Success Story: Turning Barriers into Opportunities

Sisters “Rebecca” and “Katie” came to CVE Inc. to look for part-time opportunities and met with Joanne Aherne, Employment Integration Specialist. (Please note that names have been changed to respect confidentiality).

This article tells their story, and showcases some of the strategies CVE uses to support job seekers with disabilities to surmount barriers to employment and achieve successful outcomes. EARN member CVE Inc. provides services to the disability community, employers, insurance providers, worker compensation boards, and government ministries.

Joanne began by creating a realistic Employment Plan for each job seeker based on their interests and job goals. It was decided at the outset that the employment plans would be comprehensive, covering everything from job search to setting up meetings with employers; both plans included Joanne attending meetings as a support and/or advocate.

Joanne’s focus in developing the plans was to remove barriers to employment. One of the most important things looked at was location. In the past getting to and from a job had been a barrier. Getting off a bus and crossing the street was also a challenge. The solution: to look at employment opportunities close to home. At CVE, we examine everything that could be a barrier, work to remove barriers and turn them into opportunities.

Rebecca was interested in working part-time as a cleaner so Joanne approached small businesses in her immediate neighbourhood. One employer, a restaurant owner, agreed to meet. Joanne requested a meeting, rather than an interview, as the first step in changing the conversation, an approach we value when developing relationships with employers.  Having a meeting has advantages over the traditional interview.  Meetings allow the employment counsellor to gain an understanding of the employer’s talent needs while simultaneously providing an opportunity to highlight job seeker skills and potential. We believe this approach allows employers to make an informed hiring decision.

Joanne disclosed that Rebecca understands what is said to her but has difficulty with expressing more than one or two words in response. Her strength is an amazing smile and her willingness to carry out job specific tasks. As a result of taking this approach, Rebecca was hired on the spot for 2 mornings of cleaning per week. Joanne continued to check in with both employee and employer to offer support. None was required.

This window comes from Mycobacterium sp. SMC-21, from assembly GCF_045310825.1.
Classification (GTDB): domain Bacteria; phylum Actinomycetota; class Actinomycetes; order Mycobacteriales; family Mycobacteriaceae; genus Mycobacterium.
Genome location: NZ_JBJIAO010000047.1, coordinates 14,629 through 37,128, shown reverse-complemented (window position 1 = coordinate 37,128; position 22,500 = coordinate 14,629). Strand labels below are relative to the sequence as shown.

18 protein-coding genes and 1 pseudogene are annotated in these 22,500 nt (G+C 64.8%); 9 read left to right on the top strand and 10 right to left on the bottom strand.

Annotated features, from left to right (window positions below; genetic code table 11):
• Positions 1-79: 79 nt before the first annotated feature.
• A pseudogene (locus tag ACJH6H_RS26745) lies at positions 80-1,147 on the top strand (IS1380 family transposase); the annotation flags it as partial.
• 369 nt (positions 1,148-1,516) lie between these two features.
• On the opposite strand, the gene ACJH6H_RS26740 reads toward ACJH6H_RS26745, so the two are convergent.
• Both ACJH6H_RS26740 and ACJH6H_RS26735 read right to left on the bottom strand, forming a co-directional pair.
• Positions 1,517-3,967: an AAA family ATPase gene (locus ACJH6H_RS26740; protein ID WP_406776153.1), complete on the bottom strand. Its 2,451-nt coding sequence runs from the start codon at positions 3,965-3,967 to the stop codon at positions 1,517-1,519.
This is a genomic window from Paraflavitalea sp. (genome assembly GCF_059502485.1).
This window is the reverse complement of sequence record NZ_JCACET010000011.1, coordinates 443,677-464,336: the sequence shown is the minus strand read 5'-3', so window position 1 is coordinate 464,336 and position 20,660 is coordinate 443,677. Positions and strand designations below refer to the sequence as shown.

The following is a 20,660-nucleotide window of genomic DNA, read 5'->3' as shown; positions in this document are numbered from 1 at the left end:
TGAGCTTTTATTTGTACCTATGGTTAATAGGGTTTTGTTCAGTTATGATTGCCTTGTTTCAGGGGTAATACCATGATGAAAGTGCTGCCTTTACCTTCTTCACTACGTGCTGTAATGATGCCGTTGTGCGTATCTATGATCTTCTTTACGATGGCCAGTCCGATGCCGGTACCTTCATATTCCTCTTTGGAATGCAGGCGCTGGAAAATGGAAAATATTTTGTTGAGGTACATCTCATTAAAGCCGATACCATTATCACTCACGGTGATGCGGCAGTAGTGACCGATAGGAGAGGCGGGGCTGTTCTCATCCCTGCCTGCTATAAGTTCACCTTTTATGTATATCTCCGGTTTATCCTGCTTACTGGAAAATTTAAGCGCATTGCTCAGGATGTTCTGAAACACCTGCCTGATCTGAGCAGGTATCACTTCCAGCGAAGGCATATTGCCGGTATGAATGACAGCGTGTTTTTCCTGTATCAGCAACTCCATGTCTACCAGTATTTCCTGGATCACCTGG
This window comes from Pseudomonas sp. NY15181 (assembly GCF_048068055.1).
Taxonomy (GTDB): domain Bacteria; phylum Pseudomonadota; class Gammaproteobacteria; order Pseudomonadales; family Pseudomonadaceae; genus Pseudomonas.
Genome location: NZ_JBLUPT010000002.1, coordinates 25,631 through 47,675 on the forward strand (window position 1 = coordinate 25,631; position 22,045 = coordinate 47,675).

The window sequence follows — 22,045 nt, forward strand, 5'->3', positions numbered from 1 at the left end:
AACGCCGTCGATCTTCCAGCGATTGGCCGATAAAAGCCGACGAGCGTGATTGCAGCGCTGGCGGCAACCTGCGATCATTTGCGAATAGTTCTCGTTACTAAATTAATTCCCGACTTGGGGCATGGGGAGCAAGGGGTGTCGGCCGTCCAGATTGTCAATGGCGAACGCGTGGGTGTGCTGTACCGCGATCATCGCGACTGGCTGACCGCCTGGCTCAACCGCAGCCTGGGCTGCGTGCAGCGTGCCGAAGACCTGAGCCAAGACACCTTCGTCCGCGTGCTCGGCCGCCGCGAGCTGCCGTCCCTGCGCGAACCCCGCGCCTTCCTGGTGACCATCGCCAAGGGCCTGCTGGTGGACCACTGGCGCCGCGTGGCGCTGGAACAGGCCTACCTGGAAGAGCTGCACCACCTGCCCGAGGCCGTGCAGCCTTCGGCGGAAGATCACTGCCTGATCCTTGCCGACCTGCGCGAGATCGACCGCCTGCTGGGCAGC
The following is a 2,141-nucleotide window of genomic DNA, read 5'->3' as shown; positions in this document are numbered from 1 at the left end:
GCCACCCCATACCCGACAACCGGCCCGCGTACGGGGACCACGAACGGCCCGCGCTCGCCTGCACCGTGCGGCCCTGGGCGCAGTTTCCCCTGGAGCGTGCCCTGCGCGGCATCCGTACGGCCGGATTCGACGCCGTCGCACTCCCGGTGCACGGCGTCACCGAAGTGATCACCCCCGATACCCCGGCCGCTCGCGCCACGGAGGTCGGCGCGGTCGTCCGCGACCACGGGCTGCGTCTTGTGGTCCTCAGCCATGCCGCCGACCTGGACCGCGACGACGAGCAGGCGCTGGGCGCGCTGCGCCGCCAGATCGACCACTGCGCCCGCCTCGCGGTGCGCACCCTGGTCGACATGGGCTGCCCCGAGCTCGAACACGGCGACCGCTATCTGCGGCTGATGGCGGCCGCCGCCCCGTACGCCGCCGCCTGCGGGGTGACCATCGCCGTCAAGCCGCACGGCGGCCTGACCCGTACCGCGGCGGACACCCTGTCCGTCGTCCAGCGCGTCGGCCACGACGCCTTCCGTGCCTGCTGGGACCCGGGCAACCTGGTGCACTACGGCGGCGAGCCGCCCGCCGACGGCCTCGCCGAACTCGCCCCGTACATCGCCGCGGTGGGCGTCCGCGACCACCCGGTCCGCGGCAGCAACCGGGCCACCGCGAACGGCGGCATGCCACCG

Rebecca loved her new job, and a few months later, approached Joanne for help to find a second job. In fact, she used the first job as a stepping stone, to gain confidence, and to learn new skills. Staying close to home remained important to her because it automatically removed the barrier of transportation. Joanne found another part-time job in her neighbourhood. This time, the job was in a grocery store, counting and bagging fruit, a step up, more responsibility, and more of a learning curve.

Rebecca has remained in this second position. Joanne coached the first day and partnered with the client’s life coach. The life coach assisted on the job during the second shift. That was all that was required. Joanne still keeps in close touch with the employer, and all appears to be going well. Rebecca reports loving this job too.

Katie came to seek Joanne’s support at the same time. Katie wanted to work in retail, possibly at a mall. Using the same strategy as before, Joanne approached an employer, and once again changed the conversation by setting up a meeting, rather than an interview. This led to Katie being hired. She is now working part-time at a Value Village, near her home. She works as a floor associate, keeping areas neat and clean, helping with fitting rooms, and general recovery of items that need to be reorganized.

Joanne offered to be there for the orientation and training which required the reading of manuals and store policies, and some online training. No further coaching was required. Like Rebecca, Katie enjoys her job too.

Both these individuals are examples of people who just want to work. They needed some help to reach their goals: Joanne is proud when she sees them flourishing in their jobs.

Here are some of the strategies Joanne used to support her clients, strategies that could be applicable to other job seekers who face barriers to employment:

  • Create a comprehensive and realistic individually-tailored employment plan for each job seeker;
  • Identify barriers to employment and work not only to remove them but to find ways to turn barriers into opportunities;
  • Realize that approaching employers doesn’t have to be a complicated process. It is about knowing how to talk to people, anticipating employer needs, knowing your audience and moving forward with determination;
  • Consider arranging meetings with employers. The formal “interview” may not work for some job seekers with disabilities; and
  • Partner with other organizations to provide additional supports – this can make the difference in a successful transition to work – for example: a skilled life coach can help some employees with disabilities with daily activities and thereby increase their life skills and job competencies.

Thank you CVE for submitting this success story!

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